The network and application performance specialist Riverbed has agreed a deal with the private equity firm Thoma Bravo and the Ontario Teachers’ Pension Plan. According to reports, the buyout is worth nearly $3.6 billion. The company has been looking to sell for nearly a year.
Microscope reported the day-to-day operations are unlikely to change, with the current CEO, Jerry M. Kennelly, staying put. Karl Campbell, the regional vice president for the UK and South Africa divisions, told the Microscope, “What it means for us is it’s just a change of shareholders”.
The price would equal to $21 per share, which is a premium of 12% over the share price on Friday. The start of the week has seen the price climb a bit, while still remaining below the offered price.
Long Quest to Sell
The technology company has been urged to sell for nearly a year by its largest single shareholder, Elliot Management. The company even offered to buy Riverbed earlier in February, an offer that was turned down by the company.
Riverbed has been looking what strategy to undertake after the offer and it seems it has now find a likely partner in the private equity firm. The company’s statement said the aim was to ‘maximize value’ which they believe has now been achieved.
Analysts Believe the Price is Undervalued
But many analysts have claimed the deal is clearly undervaluing the company. Microscope wrote that analysts at Yahoo! Finance believe the deal, although better than what Elliot Management offered in February, is not truly representative of the value of Riverbed. Furthermore, Rigrodsky & Long P.A. is thought to be investigating whether the board of directors acted appropriately or if there were “possible ‘breaches of fiduciary duties and other violations of law’”.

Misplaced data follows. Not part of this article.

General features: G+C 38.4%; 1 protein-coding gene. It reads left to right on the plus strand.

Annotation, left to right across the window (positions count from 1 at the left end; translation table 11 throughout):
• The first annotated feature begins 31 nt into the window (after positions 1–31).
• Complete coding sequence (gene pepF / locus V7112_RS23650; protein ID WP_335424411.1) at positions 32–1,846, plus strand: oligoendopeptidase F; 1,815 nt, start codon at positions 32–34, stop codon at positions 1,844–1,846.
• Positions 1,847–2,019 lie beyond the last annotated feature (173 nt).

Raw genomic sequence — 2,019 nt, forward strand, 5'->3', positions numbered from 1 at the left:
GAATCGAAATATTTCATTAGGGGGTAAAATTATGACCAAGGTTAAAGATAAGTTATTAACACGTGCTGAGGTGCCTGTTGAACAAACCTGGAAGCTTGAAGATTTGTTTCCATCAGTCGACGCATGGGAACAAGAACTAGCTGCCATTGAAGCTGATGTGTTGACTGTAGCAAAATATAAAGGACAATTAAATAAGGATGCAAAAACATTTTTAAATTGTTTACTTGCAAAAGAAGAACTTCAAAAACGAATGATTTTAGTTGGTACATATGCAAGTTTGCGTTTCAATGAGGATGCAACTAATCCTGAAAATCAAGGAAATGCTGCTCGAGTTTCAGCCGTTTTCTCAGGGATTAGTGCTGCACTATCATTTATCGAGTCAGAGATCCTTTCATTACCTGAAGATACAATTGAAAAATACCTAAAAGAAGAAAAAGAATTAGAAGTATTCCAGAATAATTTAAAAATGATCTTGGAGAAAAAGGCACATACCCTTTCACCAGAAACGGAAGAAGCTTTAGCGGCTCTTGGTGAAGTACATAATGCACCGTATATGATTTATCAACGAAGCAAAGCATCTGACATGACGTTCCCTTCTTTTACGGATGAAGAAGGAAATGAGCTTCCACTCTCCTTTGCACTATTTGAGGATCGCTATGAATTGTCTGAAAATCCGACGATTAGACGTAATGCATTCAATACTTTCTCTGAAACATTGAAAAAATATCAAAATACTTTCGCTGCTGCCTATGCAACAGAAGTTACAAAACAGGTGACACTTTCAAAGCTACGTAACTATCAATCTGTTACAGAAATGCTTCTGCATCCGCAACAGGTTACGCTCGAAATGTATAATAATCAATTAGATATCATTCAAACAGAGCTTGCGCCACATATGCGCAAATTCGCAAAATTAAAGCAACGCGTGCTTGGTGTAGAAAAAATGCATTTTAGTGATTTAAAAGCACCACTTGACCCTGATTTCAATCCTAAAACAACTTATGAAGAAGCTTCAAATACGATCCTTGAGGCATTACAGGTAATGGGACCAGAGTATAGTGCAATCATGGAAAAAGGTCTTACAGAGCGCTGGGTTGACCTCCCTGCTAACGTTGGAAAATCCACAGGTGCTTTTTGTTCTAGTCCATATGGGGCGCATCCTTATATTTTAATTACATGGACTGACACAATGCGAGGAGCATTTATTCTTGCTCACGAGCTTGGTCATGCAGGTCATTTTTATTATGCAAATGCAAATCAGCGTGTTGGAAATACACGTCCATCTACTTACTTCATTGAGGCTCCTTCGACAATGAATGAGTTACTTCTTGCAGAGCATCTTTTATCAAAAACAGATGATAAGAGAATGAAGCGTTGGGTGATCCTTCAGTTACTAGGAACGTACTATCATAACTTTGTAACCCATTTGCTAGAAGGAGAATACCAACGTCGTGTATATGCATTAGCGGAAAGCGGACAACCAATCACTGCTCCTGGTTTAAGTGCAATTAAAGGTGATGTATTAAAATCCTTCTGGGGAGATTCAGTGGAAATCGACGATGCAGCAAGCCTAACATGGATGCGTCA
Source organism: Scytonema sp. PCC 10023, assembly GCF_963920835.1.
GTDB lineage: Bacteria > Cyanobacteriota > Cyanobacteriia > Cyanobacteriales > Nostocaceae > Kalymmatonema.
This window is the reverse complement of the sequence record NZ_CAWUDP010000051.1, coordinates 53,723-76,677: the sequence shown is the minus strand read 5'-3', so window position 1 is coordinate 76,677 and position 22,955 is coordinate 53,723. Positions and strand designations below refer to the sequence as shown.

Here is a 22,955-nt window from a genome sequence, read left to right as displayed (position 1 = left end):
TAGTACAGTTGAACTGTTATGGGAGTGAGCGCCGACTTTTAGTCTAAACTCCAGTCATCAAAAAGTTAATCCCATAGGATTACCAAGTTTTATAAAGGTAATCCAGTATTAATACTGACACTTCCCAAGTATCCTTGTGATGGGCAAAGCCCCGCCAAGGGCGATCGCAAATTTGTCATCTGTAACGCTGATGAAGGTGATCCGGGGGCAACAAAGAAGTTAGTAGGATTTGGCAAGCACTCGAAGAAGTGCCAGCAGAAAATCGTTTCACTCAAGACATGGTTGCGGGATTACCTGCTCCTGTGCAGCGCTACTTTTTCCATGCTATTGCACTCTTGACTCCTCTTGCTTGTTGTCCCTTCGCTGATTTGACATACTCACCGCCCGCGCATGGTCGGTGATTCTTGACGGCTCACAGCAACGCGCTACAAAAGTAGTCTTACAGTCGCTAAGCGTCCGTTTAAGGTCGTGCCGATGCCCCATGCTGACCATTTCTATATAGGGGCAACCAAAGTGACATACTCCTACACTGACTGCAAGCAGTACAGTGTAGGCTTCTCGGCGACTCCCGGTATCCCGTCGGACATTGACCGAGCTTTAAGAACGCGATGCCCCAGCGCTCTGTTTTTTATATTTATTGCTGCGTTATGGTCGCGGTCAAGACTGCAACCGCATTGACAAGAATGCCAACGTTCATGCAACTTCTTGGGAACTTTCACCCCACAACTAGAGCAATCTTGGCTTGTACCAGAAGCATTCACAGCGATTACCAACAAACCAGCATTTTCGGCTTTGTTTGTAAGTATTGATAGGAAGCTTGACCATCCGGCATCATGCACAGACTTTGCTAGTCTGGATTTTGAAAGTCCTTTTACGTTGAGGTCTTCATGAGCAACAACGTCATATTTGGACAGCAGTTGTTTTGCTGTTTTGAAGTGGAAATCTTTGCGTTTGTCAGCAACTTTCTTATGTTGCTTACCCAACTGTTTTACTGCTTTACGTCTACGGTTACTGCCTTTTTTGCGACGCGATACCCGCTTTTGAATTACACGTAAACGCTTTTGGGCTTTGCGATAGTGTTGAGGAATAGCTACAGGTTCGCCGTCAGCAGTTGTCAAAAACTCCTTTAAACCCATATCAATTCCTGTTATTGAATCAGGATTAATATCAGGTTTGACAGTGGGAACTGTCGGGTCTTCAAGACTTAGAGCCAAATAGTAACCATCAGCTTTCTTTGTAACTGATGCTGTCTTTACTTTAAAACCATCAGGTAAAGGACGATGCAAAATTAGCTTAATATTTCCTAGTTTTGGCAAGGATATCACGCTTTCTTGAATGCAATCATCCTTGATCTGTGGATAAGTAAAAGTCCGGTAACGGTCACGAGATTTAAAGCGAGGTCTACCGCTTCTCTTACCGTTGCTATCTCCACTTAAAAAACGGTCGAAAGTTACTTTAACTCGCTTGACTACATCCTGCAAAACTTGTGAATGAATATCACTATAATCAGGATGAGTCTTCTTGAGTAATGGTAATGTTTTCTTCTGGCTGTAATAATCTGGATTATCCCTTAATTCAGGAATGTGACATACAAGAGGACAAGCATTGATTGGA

But some experts don’t share the view of undervaluation. Mark Seager, EMEA pre-sales VP at Riverbed, commented the deal to Microscope by stating the valuation highlights the company’s current situation well. “You have to remember that the share price is based on pre-activist involvement.
If you look at what’s happened to Riverbed, with Elliot getting in involved; if you actually look prior to the activist involvement, our fair market value at that point was $15, so you can draw your own perception as to whether $21 was good or bad,” he told the newspaper.
Part of Thoma Bravo’s Portfolio
The deal is a good fit for the private equity firm’s portfolio. The VarGuy pointed out to previous deals highlighting the firm’s long history in buying out technology companies. In 2010, it bought Novell for $2.2 billion and just recently acquired Compuware for $2.5 billion.
The firm’s managing partner, Seth Boro, was quoted in the Daily Telegraph saying, “This investment is the largest in Thoma Bravo’s history, and it marks a continued emphasis on and confidence in companies that deliver mission-critical technologies for an expanding, global customer base”. The deal is still subject to regulatory approval and it is expected to be finalized during the early months of 2015.